The problem with selling PDFs on The Cannon.

Wednesday, January 8, 2014


Written by Chris Carr


We’ve had a recent string of our users try to sell PDF copies of their textbooks. The logic is understandably sound: if you buy the PDF, it should land under the same re-distribution laws as any physical textbook. However, it is The Cannon’s stance to not abide the selling or buying of electronic materials. So, how come?

The official stance comes from a lack of information concerning the initial purchase of the text in question. Simply, with a textbook, it must be bought, someplace, sometime, so the proceeds of that book has at sometime gone to the authors and the publishers. When you buy a physical textbook, you are also buying rights to privately own the material inside and if you choose to sell that copy, it’s fine because the author has already been paid for that copy.

The problem with PDF versions of textbooks is that it is nearly impossible to trace the transaction. It could have been downloaded illegally and therefore the privatization rights that any legal owner would hold, are close-to-impossible to properly investigate. 

Physical textbooks rarely come from the trunk of a car, they aren’t copied in physical form the same way a PDF easily can be. Imagine some plucky student pumping out copied PDFs dozens at a time, selling them on The Cannon. While lucrative for the student, The Cannon quickly becomes an accessory to piracy.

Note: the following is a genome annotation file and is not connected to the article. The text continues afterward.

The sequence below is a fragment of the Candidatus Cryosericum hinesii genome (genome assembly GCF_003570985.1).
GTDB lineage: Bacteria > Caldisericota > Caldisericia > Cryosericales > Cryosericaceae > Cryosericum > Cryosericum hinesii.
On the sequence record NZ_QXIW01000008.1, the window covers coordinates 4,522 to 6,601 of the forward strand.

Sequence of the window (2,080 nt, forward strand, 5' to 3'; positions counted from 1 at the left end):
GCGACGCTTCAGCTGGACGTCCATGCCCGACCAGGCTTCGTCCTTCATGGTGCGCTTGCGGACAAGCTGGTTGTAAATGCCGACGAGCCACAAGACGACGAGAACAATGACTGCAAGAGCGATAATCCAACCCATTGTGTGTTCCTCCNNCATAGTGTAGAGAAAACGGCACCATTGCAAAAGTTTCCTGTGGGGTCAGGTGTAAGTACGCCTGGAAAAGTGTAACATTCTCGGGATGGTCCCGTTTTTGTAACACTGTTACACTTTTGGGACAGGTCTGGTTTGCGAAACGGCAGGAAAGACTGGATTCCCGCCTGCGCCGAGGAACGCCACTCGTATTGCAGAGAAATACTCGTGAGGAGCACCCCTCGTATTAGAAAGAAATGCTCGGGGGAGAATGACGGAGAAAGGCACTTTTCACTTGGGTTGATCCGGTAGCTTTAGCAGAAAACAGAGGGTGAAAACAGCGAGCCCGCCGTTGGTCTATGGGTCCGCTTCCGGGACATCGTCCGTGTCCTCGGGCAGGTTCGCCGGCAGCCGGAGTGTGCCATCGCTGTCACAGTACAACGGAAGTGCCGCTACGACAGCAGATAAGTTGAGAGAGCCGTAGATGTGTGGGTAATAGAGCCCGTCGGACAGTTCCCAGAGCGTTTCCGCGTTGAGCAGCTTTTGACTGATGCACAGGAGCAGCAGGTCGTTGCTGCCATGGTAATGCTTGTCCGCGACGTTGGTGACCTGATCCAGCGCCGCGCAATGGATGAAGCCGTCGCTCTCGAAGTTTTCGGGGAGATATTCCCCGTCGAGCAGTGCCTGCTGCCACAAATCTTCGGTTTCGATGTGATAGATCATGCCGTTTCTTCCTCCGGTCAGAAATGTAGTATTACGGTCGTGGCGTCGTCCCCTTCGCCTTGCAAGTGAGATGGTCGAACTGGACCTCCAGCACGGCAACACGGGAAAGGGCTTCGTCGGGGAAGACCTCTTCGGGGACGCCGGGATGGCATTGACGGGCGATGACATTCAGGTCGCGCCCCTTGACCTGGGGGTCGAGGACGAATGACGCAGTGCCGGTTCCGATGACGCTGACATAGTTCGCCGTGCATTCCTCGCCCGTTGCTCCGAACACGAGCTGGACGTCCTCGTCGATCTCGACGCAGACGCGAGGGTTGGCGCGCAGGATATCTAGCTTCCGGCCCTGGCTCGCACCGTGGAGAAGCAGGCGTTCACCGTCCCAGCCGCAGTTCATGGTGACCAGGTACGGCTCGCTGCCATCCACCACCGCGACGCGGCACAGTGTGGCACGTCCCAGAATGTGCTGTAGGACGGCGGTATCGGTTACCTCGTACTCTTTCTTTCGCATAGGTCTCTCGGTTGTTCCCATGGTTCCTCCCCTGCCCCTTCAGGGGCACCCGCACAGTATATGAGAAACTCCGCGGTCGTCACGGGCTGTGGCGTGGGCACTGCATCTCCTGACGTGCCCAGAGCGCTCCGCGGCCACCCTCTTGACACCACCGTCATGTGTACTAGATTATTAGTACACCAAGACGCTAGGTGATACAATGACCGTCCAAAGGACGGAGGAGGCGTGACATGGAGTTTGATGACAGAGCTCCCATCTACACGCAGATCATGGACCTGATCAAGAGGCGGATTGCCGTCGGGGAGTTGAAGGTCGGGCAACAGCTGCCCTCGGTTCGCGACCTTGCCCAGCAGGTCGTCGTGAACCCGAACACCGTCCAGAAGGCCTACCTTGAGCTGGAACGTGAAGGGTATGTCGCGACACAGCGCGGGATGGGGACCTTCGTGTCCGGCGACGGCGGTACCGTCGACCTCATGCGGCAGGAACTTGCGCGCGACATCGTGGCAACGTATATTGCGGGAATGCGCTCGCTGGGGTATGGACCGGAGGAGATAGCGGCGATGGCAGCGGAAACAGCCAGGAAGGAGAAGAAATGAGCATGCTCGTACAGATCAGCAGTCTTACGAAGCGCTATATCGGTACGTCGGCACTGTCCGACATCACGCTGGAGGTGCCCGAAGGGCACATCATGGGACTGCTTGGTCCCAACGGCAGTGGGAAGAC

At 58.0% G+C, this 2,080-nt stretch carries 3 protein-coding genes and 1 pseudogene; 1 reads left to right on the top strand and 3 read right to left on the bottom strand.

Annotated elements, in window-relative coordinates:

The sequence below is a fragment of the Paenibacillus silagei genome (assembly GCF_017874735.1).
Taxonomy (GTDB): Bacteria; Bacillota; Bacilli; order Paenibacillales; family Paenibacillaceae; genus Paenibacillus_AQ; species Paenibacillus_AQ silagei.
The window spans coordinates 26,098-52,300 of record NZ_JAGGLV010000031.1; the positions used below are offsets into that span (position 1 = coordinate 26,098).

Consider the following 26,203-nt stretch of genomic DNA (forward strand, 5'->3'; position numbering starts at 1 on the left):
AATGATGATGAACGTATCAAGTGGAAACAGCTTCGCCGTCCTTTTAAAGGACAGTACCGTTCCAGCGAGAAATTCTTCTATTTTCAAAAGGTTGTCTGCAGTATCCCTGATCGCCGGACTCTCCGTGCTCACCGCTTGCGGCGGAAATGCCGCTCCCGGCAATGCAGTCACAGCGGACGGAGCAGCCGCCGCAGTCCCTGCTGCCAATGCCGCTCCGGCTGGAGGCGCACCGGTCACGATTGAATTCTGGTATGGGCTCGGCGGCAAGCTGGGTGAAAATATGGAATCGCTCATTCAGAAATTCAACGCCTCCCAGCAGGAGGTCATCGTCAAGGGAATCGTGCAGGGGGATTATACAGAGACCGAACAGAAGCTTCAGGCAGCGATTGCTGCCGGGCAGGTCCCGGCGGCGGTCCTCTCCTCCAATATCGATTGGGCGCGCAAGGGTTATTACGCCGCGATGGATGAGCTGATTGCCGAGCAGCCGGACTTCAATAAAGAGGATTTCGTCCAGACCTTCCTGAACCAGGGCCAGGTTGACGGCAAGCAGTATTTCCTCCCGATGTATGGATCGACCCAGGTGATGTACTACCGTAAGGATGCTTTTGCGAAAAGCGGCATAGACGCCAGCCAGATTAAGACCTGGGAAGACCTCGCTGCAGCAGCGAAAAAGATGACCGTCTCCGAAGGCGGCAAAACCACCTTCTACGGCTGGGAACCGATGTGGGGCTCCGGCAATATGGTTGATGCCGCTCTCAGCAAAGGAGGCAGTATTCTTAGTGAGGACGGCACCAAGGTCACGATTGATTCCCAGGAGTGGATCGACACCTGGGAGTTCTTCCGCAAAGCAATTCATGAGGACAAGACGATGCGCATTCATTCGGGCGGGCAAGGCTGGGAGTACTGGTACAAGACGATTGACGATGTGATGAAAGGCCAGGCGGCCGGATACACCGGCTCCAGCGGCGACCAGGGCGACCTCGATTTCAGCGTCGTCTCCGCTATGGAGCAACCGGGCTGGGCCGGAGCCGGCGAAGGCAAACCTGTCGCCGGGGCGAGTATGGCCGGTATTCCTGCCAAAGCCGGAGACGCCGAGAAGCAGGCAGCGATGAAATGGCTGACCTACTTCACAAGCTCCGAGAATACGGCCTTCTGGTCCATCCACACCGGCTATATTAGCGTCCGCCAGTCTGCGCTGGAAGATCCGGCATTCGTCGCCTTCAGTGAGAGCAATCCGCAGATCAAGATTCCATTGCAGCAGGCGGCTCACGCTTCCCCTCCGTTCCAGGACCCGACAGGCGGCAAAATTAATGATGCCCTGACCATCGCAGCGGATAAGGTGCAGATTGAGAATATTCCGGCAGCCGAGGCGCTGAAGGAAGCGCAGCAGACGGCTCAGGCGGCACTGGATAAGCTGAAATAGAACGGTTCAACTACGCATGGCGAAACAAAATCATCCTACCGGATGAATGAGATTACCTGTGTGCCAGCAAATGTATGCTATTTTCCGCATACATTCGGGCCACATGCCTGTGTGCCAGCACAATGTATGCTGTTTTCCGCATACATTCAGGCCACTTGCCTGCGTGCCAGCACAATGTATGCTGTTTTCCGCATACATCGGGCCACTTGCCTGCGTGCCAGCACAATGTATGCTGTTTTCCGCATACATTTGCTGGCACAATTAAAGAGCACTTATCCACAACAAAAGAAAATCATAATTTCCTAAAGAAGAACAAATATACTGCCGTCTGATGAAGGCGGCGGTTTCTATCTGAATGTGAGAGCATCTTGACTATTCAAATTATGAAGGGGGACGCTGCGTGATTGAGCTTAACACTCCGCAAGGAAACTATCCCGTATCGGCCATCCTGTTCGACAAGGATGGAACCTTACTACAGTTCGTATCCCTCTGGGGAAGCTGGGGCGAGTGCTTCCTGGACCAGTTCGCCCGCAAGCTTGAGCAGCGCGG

And that’s not good for anybody.

Since we do not have the ability to check to licensing agreements on all PDFs that come into our classifieds, we have to inhibit the distribution. If you do have any questions about what you can sell on the classifieds at The Cannon, we do have a better practices write-up to consider. But, a general rule is: no notes, tests, or digital copies.

Hope this helps, and thanks for using The Cannon.


--The Cannon Staff

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